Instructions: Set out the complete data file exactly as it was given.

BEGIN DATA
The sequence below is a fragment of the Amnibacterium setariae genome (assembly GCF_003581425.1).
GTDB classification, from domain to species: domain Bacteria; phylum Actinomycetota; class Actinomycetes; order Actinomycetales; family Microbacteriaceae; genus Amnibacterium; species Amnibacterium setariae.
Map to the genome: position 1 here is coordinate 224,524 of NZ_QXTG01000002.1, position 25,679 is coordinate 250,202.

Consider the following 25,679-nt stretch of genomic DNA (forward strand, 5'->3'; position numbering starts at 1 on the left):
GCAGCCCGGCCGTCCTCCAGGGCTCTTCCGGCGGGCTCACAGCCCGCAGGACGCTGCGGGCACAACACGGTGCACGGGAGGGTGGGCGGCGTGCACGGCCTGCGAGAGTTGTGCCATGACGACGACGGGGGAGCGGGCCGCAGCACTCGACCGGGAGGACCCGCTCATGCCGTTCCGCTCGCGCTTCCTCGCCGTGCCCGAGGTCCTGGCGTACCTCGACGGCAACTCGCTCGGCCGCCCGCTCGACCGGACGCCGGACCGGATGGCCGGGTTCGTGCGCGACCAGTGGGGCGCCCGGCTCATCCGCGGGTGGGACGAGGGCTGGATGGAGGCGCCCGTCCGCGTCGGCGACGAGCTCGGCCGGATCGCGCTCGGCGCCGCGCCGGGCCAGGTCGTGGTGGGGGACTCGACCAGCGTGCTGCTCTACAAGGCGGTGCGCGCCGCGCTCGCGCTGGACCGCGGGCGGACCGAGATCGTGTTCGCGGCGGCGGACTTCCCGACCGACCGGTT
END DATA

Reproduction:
The sequence below is a fragment of the Amnibacterium setariae genome (assembly GCF_003581425.1).
GTDB classification, from domain to species: domain Bacteria; phylum Actinomycetota; class Actinomycetes; order Actinomycetales; family Microbacteriaceae; genus Amnibacterium; species Amnibacterium setariae.
Map to the genome: position 1 here is coordinate 224,524 of NZ_QXTG01000002.1, position 25,679 is coordinate 250,202.

Consider the following 25,679-nt stretch of genomic DNA (forward strand, 5'->3'; position numbering starts at 1 on the left):
GCAGCCCGGCCGTCCTCCAGGGCTCTTCCGGCGGGCTCACAGCCCGCAGGACGCTGCGGGCACAACACGGTGCACGGGAGGGTGGGCGGCGTGCACGGCCTGCGAGAGTTGTGCCATGACGACGACGGGGGAGCGGGCCGCAGCACTCGACCGGGAGGACCCGCTCATGCCGTTCCGCTCGCGCTTCCTCGCCGTGCCCGAGGTCCTGGCGTACCTCGACGGCAACTCGCTCGGCCGCCCGCTCGACCGGACGCCGGACCGGATGGCCGGGTTCGTGCGCGACCAGTGGGGCGCCCGGCTCATCCGCGGGTGGGACGAGGGCTGGATGGAGGCGCCCGTCCGCGTCGGCGACGAGCTCGGCCGGATCGCGCTCGGCGCCGCGCCGGGCCAGGTCGTGGTGGGGGACTCGACCAGCGTGCTGCTCTACAAGGCGGTGCGCGCCGCGCTCGCGCTGGACCGCGGGCGGACCGAGATCGTGTTCGCGGCGGCGGACTTCCCGACCGACCGGTT